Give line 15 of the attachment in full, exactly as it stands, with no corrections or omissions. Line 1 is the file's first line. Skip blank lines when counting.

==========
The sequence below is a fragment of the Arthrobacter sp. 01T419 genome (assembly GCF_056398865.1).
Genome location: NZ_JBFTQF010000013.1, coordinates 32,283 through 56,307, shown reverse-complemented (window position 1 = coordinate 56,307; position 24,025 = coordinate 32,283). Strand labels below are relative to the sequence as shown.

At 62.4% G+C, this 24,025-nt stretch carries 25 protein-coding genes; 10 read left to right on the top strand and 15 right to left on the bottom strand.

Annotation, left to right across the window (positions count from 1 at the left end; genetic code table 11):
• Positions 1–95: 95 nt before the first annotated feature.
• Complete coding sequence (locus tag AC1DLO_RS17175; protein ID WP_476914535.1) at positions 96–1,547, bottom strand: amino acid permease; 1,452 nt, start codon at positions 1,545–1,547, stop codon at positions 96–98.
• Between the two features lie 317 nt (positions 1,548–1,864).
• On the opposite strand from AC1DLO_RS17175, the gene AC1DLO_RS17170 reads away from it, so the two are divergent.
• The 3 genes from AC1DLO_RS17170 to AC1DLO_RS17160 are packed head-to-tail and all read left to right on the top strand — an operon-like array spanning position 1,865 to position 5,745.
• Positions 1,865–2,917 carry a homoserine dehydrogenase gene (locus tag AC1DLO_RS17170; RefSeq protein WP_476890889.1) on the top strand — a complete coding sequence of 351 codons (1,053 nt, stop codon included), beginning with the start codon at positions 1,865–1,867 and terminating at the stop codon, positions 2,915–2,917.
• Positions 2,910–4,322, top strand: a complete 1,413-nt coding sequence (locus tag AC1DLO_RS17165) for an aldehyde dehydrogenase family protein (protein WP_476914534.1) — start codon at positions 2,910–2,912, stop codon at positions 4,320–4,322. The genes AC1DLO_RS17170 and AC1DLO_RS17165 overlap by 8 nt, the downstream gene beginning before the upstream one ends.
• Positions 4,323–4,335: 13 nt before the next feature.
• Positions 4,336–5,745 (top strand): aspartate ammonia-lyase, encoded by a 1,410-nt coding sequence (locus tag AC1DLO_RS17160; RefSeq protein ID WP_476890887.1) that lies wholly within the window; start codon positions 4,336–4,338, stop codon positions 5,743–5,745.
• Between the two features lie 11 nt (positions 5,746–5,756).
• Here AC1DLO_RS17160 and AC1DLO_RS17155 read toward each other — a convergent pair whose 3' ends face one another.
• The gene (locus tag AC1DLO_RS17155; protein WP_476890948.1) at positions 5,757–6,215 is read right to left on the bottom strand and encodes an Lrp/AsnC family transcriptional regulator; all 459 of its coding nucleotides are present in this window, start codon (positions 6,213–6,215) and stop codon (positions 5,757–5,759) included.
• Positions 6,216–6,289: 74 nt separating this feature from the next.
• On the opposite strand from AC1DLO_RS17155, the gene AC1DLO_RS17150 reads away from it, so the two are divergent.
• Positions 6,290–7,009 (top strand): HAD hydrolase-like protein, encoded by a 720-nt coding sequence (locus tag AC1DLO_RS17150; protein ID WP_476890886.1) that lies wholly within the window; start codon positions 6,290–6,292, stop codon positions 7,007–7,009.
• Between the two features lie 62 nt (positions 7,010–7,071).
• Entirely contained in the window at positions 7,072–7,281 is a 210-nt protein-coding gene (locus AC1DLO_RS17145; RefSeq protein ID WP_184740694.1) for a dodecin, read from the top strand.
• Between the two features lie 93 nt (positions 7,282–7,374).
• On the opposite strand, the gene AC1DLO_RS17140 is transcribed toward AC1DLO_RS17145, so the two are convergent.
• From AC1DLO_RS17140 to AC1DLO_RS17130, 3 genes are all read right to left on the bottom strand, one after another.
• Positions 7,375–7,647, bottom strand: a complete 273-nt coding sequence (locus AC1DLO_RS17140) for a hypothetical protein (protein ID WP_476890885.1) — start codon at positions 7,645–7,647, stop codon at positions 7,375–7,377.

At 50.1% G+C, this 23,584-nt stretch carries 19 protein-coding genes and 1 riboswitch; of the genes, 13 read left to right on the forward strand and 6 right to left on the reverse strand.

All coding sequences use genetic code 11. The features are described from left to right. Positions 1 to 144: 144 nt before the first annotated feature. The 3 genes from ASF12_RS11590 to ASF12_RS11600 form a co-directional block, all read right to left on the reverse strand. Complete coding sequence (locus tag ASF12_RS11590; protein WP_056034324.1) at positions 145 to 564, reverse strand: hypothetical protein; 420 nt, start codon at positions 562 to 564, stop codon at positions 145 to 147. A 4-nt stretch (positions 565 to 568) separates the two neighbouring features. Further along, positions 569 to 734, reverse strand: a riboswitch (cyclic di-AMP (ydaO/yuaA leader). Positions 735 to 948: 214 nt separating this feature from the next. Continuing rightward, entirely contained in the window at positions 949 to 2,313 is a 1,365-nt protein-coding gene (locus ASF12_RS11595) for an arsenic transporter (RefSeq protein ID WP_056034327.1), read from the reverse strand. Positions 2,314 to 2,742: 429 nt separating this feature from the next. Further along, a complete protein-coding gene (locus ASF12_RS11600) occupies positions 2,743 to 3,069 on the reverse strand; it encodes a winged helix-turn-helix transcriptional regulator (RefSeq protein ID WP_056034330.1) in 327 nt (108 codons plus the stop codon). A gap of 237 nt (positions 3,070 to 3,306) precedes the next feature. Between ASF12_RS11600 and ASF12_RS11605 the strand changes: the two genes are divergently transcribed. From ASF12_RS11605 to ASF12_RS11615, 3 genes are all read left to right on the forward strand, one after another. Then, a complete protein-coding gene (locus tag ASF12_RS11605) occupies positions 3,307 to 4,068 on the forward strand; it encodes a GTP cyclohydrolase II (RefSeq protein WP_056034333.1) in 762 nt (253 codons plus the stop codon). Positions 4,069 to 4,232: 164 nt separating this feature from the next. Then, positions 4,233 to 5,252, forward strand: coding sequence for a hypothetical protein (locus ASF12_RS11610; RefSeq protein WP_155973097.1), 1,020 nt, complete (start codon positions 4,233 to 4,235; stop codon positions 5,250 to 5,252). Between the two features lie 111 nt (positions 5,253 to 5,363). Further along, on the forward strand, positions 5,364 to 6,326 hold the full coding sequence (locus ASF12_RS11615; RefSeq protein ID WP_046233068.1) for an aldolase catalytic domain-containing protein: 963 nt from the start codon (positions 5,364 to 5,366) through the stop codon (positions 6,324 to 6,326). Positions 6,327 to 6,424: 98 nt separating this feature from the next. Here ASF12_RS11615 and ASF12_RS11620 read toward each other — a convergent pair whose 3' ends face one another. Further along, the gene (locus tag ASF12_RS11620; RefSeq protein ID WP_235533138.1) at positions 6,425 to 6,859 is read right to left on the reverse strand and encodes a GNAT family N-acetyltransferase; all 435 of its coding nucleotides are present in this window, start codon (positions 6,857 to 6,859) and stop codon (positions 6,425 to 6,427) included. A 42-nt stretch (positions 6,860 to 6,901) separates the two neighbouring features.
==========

• Here AC1DLO_RS17160 and AC1DLO_RS17155 read toward each other — a convergent pair whose 3' ends face one another.